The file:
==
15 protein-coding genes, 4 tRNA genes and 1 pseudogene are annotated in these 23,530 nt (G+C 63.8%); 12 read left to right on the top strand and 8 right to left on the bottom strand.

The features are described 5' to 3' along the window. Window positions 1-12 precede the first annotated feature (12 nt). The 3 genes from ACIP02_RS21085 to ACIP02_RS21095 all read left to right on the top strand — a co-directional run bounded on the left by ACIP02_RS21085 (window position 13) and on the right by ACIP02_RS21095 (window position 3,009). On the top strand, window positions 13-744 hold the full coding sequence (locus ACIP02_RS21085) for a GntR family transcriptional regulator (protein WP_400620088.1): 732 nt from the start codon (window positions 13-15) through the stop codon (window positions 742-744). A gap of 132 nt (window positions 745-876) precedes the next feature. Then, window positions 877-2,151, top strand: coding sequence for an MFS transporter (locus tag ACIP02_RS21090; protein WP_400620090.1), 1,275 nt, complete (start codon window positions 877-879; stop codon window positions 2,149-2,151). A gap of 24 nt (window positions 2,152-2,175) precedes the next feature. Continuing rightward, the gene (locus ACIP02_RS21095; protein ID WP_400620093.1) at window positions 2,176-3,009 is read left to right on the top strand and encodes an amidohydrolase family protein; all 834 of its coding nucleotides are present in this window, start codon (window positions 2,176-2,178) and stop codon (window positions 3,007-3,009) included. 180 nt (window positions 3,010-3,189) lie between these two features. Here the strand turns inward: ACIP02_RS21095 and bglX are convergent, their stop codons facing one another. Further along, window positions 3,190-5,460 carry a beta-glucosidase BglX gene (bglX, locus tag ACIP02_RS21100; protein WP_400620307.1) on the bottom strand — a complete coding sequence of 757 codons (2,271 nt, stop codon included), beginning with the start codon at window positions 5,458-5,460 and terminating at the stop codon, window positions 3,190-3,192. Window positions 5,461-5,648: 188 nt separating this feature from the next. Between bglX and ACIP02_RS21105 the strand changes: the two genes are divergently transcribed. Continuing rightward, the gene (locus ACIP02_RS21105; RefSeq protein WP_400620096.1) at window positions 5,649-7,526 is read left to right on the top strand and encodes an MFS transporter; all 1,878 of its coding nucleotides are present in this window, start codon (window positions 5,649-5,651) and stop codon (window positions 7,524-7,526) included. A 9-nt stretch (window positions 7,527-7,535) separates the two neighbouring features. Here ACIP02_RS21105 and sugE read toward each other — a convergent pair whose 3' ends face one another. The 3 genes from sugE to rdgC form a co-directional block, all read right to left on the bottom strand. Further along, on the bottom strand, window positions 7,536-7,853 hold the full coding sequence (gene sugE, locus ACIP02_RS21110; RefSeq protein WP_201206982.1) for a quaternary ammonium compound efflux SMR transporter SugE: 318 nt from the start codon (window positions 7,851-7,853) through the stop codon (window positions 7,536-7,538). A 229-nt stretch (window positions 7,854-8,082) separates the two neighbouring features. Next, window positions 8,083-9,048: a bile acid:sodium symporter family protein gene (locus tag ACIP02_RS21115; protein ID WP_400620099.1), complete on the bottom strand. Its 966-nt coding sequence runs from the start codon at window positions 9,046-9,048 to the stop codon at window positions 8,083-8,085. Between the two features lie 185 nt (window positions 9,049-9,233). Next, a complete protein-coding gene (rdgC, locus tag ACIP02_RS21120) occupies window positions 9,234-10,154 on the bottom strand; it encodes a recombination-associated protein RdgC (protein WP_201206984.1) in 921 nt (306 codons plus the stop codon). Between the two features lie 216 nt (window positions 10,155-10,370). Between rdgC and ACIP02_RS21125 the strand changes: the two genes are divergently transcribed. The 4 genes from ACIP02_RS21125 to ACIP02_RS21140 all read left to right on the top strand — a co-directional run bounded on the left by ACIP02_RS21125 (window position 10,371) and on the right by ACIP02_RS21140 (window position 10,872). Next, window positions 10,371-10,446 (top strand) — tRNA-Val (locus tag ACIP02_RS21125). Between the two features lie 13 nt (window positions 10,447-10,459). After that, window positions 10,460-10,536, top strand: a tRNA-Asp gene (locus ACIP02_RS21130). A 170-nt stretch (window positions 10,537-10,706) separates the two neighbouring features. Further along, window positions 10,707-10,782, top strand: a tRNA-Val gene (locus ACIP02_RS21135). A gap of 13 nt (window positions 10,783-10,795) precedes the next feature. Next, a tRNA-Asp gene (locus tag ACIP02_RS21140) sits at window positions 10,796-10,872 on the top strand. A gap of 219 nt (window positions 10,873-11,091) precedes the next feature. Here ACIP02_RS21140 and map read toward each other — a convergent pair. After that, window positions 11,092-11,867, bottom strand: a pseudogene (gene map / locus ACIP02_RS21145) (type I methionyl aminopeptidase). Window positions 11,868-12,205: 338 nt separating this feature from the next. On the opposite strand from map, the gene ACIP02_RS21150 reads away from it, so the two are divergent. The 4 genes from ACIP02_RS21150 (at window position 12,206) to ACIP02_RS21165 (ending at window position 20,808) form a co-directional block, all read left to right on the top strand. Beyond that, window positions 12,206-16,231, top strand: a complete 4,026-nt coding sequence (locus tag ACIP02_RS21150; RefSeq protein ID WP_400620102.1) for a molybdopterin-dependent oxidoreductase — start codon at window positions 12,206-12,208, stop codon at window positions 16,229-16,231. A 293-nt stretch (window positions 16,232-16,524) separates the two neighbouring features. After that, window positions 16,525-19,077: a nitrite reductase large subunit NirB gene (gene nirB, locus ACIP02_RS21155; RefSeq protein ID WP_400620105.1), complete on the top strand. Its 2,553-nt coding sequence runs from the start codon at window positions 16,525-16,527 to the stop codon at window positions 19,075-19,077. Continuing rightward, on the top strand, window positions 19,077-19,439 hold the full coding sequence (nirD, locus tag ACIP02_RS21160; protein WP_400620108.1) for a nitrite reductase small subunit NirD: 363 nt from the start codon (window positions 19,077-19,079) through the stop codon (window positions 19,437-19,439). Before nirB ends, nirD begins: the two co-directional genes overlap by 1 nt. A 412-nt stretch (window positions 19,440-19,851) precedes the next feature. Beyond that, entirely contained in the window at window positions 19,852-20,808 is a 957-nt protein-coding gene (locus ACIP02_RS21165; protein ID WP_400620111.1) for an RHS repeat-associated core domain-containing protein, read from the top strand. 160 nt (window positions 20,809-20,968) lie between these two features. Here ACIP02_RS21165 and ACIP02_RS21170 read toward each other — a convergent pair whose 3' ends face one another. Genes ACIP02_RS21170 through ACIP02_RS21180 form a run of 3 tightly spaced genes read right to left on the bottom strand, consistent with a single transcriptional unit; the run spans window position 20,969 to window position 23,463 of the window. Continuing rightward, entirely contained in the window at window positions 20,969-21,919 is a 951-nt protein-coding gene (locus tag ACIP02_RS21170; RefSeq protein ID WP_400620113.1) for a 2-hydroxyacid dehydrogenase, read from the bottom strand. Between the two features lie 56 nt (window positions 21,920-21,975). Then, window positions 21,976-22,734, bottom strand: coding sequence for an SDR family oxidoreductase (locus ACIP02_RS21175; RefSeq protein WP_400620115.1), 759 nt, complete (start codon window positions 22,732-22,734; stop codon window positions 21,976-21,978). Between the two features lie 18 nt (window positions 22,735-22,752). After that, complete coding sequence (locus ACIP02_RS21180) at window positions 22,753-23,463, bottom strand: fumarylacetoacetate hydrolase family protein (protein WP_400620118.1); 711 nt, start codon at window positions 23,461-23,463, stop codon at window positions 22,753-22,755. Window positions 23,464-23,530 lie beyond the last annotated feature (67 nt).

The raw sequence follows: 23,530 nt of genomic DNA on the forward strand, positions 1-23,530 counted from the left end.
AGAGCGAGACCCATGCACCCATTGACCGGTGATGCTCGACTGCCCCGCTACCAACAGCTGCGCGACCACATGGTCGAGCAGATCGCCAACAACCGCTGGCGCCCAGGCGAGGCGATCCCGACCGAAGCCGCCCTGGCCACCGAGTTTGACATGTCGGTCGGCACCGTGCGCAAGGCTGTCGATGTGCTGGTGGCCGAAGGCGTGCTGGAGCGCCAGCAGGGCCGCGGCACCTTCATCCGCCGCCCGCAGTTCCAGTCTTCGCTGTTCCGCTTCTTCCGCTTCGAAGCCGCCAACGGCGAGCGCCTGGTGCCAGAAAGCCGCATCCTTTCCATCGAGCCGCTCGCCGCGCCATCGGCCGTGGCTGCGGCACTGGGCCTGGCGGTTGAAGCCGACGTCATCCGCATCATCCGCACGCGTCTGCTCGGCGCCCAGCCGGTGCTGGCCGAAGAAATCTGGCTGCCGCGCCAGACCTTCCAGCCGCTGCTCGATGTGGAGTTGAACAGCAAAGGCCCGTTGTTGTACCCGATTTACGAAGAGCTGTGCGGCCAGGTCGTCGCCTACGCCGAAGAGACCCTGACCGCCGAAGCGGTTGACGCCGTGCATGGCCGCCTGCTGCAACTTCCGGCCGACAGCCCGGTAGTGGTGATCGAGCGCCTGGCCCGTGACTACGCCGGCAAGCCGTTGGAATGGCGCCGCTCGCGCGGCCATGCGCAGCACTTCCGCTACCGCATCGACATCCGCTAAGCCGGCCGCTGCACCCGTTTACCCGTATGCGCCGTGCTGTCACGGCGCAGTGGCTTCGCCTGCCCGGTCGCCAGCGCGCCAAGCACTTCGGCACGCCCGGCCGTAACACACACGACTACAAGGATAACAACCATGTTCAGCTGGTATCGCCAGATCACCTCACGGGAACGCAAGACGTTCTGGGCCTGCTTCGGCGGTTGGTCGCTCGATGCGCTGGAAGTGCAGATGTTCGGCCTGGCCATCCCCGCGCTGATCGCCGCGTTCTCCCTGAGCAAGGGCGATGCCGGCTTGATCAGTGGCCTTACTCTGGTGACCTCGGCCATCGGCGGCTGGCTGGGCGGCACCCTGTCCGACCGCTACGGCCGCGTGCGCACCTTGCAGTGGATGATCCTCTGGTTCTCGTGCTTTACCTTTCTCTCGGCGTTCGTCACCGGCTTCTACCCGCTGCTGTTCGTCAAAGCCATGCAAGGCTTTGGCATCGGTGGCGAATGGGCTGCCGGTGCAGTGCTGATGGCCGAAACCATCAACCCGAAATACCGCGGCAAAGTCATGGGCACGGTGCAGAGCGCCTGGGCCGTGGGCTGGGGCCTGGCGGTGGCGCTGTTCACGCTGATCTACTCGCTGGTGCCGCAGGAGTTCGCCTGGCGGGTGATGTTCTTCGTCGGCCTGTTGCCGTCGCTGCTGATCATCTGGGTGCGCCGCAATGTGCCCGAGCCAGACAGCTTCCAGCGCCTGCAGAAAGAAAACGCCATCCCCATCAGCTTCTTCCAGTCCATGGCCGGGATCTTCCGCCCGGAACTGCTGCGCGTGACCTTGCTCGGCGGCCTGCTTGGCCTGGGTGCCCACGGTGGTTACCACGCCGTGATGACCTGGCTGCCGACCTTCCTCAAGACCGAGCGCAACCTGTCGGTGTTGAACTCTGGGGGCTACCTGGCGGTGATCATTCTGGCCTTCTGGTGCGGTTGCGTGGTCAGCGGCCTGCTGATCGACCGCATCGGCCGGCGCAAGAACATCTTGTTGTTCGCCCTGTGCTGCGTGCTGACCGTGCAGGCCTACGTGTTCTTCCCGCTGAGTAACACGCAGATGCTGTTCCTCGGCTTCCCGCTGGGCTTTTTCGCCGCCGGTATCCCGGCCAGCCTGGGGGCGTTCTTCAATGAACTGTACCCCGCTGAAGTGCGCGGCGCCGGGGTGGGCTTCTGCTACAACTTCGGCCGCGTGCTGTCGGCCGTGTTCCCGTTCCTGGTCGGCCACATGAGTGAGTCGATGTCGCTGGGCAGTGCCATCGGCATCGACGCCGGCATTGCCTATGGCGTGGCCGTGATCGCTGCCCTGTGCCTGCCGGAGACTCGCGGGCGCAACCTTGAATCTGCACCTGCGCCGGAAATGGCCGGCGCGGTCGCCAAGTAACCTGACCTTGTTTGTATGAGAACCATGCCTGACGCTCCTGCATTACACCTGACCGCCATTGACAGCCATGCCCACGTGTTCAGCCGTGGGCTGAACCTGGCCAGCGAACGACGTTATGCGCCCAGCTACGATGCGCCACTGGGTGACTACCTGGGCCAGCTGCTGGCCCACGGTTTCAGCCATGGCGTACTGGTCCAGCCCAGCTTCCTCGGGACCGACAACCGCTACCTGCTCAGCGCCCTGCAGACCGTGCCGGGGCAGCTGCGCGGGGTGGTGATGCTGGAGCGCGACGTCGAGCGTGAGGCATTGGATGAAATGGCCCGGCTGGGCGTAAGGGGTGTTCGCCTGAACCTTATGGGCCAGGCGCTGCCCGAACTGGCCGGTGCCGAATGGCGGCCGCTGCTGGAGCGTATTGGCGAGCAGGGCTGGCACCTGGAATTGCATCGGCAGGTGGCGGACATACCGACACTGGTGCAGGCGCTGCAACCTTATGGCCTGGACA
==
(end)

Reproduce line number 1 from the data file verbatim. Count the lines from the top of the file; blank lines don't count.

15 protein-coding genes, 4 tRNA genes and 1 pseudogene are annotated in these 23,530 nt (G+C 63.8%); 12 read left to right on the top strand and 8 right to left on the bottom strand.